North Bend prosecutors have asked King County to decide whether to file a criminal charge against Mayor Ken Hearing, who was arrested Tuesday on suspicion of hitting his wife with a golf club.
Hearing pleaded not guilty Wednesday to fourth-degree assault in Issaquah Municipal Court. North Bend prosecutors later moved to dismiss the misdemeanor charge and referred the case to the King County Prosecuting Attorney’s Office to avoid a conflict of interest.
Hearing was arrested by King County sheriff’s deputies after a City Council meeting Tuesday night, for investigation of an alleged assault two days earlier.
The mayor was booked into King County Jail on Tuesday night and released Wednesday afternoon without bail.
- School board rebukes Bellevue football program; possible two-year ban for coach Butch Goncharoff
- This drone footage of inside Bertha’s tunnel is like something out of ‘Star Wars’
- Mayor, Chris Hansen denounce misogynistic comments over council arena vote
- How the Seahawks got two first-round picks in the NFL draft
- Five veteran Seahawks whose roles could be most impacted by additions from the NFL draft
Most Read Stories
“He has no history of anything like this. The judge released him on his own recognizance, which was very, very appropriate,” Hearing’s lawyer, Todd Maybrown, said.
Sheriff’s Sgt. Cindi West said deputies responded to Hearing’s home about 5:30 p.m. Tuesday, when he told a 911 dispatcher his wife “was taunting him and then said, ‘Here she comes,’ and the phone went dead.”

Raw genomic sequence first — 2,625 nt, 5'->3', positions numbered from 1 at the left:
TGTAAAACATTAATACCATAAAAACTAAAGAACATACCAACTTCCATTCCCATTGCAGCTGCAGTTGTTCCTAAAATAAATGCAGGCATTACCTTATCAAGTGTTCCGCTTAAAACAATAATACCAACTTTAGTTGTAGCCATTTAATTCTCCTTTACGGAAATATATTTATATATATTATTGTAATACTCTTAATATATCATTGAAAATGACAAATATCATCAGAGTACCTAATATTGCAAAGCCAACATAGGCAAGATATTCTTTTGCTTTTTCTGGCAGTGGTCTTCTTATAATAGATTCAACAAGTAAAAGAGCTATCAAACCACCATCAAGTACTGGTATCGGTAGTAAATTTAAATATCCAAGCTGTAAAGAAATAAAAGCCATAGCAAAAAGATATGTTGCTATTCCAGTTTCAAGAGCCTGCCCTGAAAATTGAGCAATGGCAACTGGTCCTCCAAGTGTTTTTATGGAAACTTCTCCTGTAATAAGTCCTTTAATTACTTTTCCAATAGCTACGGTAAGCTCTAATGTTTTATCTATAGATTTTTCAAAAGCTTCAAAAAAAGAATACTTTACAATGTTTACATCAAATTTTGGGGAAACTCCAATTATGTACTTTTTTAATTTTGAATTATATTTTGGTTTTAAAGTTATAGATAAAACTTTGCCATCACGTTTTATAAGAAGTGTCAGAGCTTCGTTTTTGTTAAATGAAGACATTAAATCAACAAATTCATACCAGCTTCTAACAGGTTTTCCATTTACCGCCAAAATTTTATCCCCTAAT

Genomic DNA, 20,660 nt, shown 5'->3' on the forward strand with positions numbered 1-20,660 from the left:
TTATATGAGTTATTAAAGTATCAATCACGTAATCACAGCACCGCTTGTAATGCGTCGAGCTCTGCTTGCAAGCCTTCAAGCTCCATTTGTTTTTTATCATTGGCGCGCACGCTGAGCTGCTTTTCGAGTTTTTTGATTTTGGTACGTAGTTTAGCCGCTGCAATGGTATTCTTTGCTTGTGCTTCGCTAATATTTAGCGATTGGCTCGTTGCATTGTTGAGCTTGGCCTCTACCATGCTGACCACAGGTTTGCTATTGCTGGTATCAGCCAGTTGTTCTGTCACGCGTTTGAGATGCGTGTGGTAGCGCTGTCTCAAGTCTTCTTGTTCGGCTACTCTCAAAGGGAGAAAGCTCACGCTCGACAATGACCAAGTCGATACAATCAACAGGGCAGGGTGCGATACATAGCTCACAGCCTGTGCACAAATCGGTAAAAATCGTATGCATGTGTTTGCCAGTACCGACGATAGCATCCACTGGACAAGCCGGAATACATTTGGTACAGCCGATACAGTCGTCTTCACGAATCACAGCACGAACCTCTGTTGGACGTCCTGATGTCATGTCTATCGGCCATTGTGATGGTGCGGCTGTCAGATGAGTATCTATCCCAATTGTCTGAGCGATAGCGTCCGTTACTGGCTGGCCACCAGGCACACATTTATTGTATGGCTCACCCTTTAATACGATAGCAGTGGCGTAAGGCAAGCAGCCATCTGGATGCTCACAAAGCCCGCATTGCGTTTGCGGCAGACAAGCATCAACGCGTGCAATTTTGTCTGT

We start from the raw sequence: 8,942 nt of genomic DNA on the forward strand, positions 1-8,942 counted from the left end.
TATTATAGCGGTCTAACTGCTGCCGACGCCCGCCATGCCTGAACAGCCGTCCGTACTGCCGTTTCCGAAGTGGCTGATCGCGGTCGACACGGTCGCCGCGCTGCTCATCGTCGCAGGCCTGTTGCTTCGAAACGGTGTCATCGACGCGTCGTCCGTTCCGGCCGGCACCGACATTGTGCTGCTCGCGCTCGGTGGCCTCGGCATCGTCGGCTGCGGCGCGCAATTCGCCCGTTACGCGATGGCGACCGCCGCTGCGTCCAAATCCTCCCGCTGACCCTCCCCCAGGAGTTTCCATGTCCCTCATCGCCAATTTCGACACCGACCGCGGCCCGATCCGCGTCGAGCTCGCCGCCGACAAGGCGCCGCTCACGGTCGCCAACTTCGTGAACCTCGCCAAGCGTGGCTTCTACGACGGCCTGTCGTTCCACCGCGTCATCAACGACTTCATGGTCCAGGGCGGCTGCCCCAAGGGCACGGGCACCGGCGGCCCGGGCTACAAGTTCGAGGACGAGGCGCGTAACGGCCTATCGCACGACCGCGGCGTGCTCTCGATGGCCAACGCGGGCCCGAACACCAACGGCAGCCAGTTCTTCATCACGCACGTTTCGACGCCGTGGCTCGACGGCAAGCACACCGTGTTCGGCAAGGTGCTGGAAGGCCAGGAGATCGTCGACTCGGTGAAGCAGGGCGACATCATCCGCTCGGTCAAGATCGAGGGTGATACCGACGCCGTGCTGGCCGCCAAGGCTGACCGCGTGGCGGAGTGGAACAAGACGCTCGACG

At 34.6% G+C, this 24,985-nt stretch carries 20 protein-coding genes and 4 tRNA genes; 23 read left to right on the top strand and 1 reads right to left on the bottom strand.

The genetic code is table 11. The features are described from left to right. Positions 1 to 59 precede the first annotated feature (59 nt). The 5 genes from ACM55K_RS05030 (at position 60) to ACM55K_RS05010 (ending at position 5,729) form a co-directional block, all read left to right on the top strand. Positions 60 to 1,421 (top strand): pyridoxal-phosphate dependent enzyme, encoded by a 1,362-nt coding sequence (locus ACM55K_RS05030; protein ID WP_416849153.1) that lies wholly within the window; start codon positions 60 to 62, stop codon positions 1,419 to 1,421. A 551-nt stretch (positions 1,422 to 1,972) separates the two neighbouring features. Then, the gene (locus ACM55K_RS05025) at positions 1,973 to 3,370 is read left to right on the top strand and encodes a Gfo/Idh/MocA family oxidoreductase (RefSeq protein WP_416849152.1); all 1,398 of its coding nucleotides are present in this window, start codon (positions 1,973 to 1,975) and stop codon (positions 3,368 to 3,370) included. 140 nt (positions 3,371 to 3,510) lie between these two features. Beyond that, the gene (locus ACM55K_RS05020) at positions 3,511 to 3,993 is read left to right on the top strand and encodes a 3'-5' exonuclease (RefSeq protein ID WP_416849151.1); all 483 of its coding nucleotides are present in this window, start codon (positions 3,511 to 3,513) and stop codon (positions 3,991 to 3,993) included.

Hearing and his wife both said he struck her in the leg around 2 a.m. Sunday with a golf club the wife identified as a five iron, West said. Investigating officers reported the wife, who appeared to be intoxicated, had a bruise on her right thigh.
Hearing, who was first elected mayor in 2003 and has been re-elected two times since then, owns and operates Scott’s Dairy Freeze in North Bend.
Hearing, 62, could not be reached for comment. However, the SnoValley Star posted online a statement from the mayor, thanking “the many citizens” who have contacted him and offered support.
“I believe in the judicial process and I would ask that people allow this process to unfold,” Hearing wrote.
Dan Donohoe, spokesman for the county prosecutor’s office, said the case is under review and a decision hasn’t been made on whether to prosecute Hearing.
Seattle Times staff reporter Katherine Long contributed to this story. Keith Ervin: 206-464-2105 or firstname.lastname@example.org